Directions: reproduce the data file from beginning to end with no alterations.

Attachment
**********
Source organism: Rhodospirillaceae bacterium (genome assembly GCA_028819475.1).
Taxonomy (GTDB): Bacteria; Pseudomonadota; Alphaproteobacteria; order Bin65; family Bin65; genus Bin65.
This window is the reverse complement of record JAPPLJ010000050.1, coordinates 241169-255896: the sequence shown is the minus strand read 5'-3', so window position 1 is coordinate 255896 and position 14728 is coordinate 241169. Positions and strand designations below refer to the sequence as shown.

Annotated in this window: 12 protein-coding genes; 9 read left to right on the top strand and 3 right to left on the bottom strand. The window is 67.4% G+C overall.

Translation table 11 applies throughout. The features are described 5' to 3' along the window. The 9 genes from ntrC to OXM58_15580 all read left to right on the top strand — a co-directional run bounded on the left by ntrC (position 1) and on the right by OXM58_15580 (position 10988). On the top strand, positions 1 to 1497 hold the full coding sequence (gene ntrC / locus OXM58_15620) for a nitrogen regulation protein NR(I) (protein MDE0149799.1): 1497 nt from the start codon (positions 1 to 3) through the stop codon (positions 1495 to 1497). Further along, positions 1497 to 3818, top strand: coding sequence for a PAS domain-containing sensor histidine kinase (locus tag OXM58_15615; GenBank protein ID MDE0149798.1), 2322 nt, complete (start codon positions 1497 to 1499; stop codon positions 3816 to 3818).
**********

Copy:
Source organism: Rhodospirillaceae bacterium (genome assembly GCA_028819475.1).
Taxonomy (GTDB): Bacteria; Pseudomonadota; Alphaproteobacteria; order Bin65; family Bin65; genus Bin65.
This window is the reverse complement of record JAPPLJ010000050.1, coordinates 241169-255896: the sequence shown is the minus strand read 5'-3', so window position 1 is coordinate 255896 and position 14728 is coordinate 241169. Positions and strand designations below refer to the sequence as shown.

Annotated in this window: 12 protein-coding genes; 9 read left to right on the top strand and 3 right to left on the bottom strand. The window is 67.4% G+C overall.

Translation table 11 applies throughout. The features are described 5' to 3' along the window. The 9 genes from ntrC to OXM58_15580 all read left to right on the top strand — a co-directional run bounded on the left by ntrC (position 1) and on the right by OXM58_15580 (position 10988). On the top strand, positions 1 to 1497 hold the full coding sequence (gene ntrC / locus OXM58_15620) for a nitrogen regulation protein NR(I) (protein MDE0149799.1): 1497 nt from the start codon (positions 1 to 3) through the stop codon (positions 1495 to 1497). Further along, positions 1497 to 3818, top strand: coding sequence for a PAS domain-containing sensor histidine kinase (locus tag OXM58_15615; GenBank protein ID MDE0149798.1), 2322 nt, complete (start codon positions 1497 to 1499; stop codon positions 3816 to 3818).